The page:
Ninja Gaiden 3: Razor’s Edge becomes the first game in Australia to be granted an R18+ rating

Ninja Gaiden 3: Razor’s Edge becomes the first game in Australia to be granted an R18+ rating

by 14 January 2013

[one_half =”yes”][gameinfo title=”Game Info” game_name=”Ninja Gaiden 3: Razor’s Edge” developers=”Team Ninja” publishers=”Tecmo Koei, Nintendo” platforms=”Wii U” genres=”Hack and slash” release_date=”2013″][/one_half]

Last Friday, Vooks.net uncovered via the Australian Classification Board that Ninja Gaiden 3: Razor’s Edge has become the first game in our country to receive an R18+ rating.

The Classification Board has delivered the R18+ rating primarily due to Razor’s Edge‘s “High Impact Bloody Violence”, as evidenced by the following trailer:

The Director of the Classification Board, Ms Lesley O’Brien advised that “Ninja Gaiden 3: Razor’s Edge contains violence that is high in impact because of its frequency, high definition graphics, and emphasis on blood effects.”

“Under the Guidelines for the Classification of Computer Games, R 18+ computer games will have a high impact and it is for this reason that these games are not suitable for under 18s,” Ms O’Brien continued.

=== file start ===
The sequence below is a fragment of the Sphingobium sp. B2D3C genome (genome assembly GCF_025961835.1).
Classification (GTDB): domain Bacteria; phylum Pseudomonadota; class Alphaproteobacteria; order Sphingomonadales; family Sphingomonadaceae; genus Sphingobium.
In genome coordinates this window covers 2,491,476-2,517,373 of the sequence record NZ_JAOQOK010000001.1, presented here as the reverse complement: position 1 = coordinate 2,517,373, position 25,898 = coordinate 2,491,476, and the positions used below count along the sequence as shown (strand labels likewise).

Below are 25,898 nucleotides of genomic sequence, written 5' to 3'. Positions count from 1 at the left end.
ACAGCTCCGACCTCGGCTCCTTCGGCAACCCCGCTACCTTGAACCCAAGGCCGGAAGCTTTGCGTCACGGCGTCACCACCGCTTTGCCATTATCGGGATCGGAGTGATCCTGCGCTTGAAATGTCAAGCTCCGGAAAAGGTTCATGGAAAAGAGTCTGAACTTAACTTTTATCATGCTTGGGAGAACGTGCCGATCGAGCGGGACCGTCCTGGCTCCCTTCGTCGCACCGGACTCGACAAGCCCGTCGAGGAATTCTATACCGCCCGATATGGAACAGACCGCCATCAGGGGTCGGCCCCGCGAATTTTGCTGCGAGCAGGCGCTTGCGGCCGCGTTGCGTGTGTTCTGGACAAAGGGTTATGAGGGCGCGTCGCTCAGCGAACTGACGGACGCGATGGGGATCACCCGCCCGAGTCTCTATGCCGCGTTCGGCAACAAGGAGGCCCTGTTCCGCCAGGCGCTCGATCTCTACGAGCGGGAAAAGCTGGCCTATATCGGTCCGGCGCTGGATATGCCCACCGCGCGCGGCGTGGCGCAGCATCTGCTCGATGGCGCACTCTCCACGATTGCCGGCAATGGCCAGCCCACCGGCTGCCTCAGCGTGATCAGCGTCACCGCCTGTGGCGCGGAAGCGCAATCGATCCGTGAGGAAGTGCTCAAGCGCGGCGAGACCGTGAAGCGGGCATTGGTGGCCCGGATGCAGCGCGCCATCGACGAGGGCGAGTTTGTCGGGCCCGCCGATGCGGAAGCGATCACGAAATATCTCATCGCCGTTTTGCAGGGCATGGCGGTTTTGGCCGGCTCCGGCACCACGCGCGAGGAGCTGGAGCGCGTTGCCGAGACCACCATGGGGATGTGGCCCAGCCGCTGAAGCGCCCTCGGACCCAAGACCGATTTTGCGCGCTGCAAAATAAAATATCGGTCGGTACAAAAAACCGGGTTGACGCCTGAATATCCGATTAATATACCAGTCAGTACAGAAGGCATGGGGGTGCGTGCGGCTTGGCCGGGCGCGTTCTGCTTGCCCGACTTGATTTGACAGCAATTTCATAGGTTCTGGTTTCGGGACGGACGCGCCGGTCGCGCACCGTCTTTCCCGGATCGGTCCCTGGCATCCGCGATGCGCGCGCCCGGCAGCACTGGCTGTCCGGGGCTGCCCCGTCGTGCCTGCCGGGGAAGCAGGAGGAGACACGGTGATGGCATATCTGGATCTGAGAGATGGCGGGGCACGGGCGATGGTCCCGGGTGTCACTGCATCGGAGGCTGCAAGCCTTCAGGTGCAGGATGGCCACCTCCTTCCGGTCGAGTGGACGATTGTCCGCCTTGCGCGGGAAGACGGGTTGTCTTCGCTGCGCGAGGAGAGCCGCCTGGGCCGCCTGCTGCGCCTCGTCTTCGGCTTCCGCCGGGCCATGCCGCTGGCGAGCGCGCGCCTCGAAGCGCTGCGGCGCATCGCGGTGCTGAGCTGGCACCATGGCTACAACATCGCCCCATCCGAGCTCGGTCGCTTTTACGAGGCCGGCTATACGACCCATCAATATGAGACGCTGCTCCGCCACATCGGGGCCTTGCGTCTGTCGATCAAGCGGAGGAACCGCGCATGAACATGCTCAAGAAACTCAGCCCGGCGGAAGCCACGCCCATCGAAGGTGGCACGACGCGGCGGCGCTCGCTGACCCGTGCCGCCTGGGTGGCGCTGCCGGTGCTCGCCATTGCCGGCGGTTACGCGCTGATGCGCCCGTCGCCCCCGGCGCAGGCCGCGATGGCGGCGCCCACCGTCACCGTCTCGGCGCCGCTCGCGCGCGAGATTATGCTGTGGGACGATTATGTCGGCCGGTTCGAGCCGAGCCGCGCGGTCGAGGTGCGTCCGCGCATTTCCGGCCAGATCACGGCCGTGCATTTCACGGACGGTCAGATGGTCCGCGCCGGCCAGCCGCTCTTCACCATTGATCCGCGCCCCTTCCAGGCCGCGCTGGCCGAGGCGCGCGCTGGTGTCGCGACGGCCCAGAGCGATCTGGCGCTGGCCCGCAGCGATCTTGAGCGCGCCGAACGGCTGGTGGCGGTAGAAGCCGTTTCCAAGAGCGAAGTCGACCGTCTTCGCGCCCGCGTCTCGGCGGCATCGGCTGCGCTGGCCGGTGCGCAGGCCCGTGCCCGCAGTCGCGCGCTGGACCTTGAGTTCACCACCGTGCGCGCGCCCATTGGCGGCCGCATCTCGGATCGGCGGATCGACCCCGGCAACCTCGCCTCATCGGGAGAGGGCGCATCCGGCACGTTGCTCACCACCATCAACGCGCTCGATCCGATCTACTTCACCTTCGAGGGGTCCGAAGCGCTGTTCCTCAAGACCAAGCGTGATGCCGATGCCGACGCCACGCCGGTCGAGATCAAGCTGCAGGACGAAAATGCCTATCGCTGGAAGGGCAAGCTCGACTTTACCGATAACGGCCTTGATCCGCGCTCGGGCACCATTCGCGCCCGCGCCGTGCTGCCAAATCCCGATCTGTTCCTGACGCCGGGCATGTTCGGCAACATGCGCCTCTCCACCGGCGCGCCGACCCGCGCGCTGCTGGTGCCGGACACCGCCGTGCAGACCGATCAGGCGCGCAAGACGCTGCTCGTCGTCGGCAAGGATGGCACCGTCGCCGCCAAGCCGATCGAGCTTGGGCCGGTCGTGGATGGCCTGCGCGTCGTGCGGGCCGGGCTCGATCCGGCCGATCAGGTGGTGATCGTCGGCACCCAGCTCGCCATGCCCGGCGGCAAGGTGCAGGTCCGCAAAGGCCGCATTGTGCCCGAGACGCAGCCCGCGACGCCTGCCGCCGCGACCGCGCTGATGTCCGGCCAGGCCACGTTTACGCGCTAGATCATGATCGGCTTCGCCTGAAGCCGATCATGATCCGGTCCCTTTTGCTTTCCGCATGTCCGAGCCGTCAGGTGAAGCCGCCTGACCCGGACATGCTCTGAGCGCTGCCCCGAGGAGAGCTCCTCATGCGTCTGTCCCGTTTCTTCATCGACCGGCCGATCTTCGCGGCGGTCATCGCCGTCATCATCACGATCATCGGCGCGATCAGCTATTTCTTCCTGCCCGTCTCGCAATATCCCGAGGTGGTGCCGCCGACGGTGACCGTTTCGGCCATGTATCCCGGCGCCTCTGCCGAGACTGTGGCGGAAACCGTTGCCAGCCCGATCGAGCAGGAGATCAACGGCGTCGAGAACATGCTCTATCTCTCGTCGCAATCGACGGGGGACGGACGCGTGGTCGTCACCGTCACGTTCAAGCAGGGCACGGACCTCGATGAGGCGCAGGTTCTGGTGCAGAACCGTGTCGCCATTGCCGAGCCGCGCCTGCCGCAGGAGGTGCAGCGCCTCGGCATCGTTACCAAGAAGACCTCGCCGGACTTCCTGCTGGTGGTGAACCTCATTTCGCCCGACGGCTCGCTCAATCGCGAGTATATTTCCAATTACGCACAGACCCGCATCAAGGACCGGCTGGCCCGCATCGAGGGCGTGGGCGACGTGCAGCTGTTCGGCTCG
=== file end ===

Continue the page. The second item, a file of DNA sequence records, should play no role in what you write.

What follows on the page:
Ron Curry, CEO of Interactive Games & Entertainment Association, issued a press release shortly afterward, saying that “an R18+ category for computer and video games is a key step in harmonising Australia’s overall classification scheme, and giving consumers better tools to manage and understand content in a rapidly changing environment.”

“The classification guidelines for video games are now more closely aligned with the guidelines for film and TV which makes it easier for parents to make informed decisions about the interactive content they choose to buy and play,” Curry said.

“It’s important for people to keep close attention to these ratings before buying a game,” he added, “but we also encourage parents to do their own research and read reviews about the game before they make a purchase. This also serves as a timely reminder for parents to update control settings on game consoles to ensure children are only accessing age-appropriate content.”